Credit: Antoine Bourges/Metrograph

CT: I’ve been surprised that others haven’t invoked a comparison to Frederick Wiseman, because there’s such a strong sense of place, research, richness of context that you bring to your filmmaking. I read in an interview where you talked about creating filmmaking conditions that would allow for mistakes to happen all the time: I’m curious how you go about that, and if you could elaborate a bit more on your approach to creating those conditions?

AB: The first one is to work with non-actors that will allow mistakes to happen all the time. Then, it’s about allowing people — allowing shots — to run a little bit longer than traditional to allow for something to happen. When I say mistake, it could be the tiniest thing, something very small, but I think I find that when I allow shots to run a little bit longer, these things can sort of emerge a little bit. I don’t want to call them tricks because they’re part of what I find beautiful and exciting about movies, but that’s part of making a film: just choosing what things most excite you. 

In terms of the Wiseman thing, I love his work, and I think about his work often. When I first watched his films, there was something being revealed to me. The beauty of his films is not a secret: you watch these people asking for things or trying to negotiate things, and you’re both watching because you want to know whether they’re going to get it and how they’re going to get it, but you’re also fascinated by their presence. And there’s a way to capture a presence in his films that is incredible. There’s almost a stasis sometimes where he finds a way to find situations where people end up quite physically not moving. And it’s just almost like Bresson, where people are stuck, just asking for things. He finds a way to bridge this documentary approach with a static stylization that doesn’t seem precious in any way. He was an early influence, as was the work of Lee Friedlander, when I started working on East Hastings Pharmacy. Lee was also interested in institutions at one point, and he took photographs of people working in offices and being very absorbed in their tasks, even though the photographs were being taken from very close to them. It was very moving to me to see people very invested and absorbed in something, even though there’s a camera right in front of them and you sense that there’s a complete awareness of being recorded, of performing. But at the same time, there’s an absorption, and for the viewer you have a privileged viewpoint that is also very self-effective because you are forced to think about performing socially and trying not to anyway.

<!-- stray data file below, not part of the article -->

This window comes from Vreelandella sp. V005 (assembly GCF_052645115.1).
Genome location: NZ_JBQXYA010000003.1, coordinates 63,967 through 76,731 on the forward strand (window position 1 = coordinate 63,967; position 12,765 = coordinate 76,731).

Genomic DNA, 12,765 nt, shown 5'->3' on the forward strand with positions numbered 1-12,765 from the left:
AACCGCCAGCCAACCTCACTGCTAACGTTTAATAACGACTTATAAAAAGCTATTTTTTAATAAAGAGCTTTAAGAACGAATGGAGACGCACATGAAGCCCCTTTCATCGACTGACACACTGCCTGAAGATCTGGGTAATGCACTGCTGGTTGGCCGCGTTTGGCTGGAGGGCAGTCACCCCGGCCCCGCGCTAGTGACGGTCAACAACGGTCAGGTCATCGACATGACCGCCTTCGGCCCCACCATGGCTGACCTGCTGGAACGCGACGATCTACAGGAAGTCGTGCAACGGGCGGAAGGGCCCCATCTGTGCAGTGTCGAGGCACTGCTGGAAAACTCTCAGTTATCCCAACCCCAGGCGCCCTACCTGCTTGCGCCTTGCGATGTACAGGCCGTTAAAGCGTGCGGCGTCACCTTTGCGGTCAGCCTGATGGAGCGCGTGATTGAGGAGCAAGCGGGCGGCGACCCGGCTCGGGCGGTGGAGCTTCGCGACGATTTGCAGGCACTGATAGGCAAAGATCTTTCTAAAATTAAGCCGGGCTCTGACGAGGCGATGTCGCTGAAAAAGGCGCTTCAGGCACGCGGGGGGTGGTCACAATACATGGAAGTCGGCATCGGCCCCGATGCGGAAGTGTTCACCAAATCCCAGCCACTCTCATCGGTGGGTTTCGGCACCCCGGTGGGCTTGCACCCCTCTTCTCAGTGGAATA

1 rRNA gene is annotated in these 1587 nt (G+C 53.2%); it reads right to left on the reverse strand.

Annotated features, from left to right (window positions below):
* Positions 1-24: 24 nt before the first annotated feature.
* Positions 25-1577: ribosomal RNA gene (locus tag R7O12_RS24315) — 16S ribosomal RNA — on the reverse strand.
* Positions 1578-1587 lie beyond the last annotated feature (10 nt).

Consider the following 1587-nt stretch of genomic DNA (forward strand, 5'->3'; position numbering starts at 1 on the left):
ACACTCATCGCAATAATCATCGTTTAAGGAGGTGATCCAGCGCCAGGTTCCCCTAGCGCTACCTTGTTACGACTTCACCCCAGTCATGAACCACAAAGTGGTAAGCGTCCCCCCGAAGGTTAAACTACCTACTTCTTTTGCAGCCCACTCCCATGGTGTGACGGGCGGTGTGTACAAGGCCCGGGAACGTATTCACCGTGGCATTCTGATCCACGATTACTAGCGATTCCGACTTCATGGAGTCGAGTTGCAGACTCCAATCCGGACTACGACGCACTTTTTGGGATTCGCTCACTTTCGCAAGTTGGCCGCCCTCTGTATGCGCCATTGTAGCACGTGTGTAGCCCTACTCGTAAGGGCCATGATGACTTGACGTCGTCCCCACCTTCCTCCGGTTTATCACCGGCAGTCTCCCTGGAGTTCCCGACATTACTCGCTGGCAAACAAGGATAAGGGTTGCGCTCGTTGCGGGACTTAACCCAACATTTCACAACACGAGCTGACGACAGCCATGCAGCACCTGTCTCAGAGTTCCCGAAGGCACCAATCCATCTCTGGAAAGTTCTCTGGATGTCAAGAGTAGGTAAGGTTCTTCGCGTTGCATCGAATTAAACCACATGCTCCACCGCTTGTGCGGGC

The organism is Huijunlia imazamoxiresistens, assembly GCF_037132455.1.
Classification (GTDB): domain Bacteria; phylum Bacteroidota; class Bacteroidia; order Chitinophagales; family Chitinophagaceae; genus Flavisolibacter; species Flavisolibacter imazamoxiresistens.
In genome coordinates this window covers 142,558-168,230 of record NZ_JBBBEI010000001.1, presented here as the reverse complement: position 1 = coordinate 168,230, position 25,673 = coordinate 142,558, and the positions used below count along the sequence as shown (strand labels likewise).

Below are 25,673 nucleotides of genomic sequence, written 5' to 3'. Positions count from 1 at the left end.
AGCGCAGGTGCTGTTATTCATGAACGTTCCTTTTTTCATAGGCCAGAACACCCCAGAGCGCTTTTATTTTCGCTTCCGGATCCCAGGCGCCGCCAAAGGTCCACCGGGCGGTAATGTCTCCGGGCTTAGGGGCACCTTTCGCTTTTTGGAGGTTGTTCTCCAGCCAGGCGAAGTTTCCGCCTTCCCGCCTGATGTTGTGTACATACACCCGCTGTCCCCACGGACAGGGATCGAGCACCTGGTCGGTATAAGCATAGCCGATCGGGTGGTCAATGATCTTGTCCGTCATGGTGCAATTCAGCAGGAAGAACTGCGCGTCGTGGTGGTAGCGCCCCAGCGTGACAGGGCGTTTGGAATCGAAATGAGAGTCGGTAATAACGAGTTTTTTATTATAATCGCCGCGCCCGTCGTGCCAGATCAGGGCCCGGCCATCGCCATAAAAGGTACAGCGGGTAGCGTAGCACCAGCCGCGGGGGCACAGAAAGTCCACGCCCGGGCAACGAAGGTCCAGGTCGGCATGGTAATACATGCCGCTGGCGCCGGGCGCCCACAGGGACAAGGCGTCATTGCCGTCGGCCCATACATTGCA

CT: I have a question on that point of social performance a bit later on. But before then, I wanted to ask about the title of that interview I referenced, which was “Real People, Artificial Drama.” Your films draw a thin line between fact and fiction. Is that dichotomy fair? Is the drama in your films “artificial”?

AB: I guess it depends on your definition of drama. I think that what Teyama [Alkamli] and I wrote for the film is artificial. 

What carries its own dramatic weight is the fact that people in the film are themselves refugees that agreed to work on the film because they believe in the project. Like a documentary subject — and I don’t know if it’s the right word — but they carry some of their story with them.

CT: To that point, your approach is deft at capturing the tensions and awkwardness between people in more fractious moments, especially people at the margins, as you said, and especially people who have difficulties communicating. But you’re also able to capture an incredible tenderness. Capturing awkwardness between non-actors seems intuitive, but how do you go about facilitating emotional intimacy between people who have less experience in front of the camera?

AB: When I’m on set and working, what translates on camera might not necessarily be the thing I’m seeing. Sometimes, I can feel it on set. I try to have people feel a warmth for one another, and they were chosen for that reason; they didn’t just happen to be that way. Again, with patience sometimes these warmer moments pop up, and I can’t really tell why or how they happen, but I’m there to capture them. 

Credit: Antoine Bourges/Metrograph

CT: Now going back to what we were speaking about in terms of social performance. What I love about your films is how they draw attention to what Erving Goffman called social dramaturgy, or the way in which we play different roles, with different scripts, depending on who we’re speaking to. For instance, in Concrete Valley, Farrah is auditioning different social roles for herself. She’s doing things she has never done before, and her husband is confused. We often think about performance as being artificial. How has your filmmaking process influenced your perception of performance, and how do you view your role as a director, dictating the representation of reality?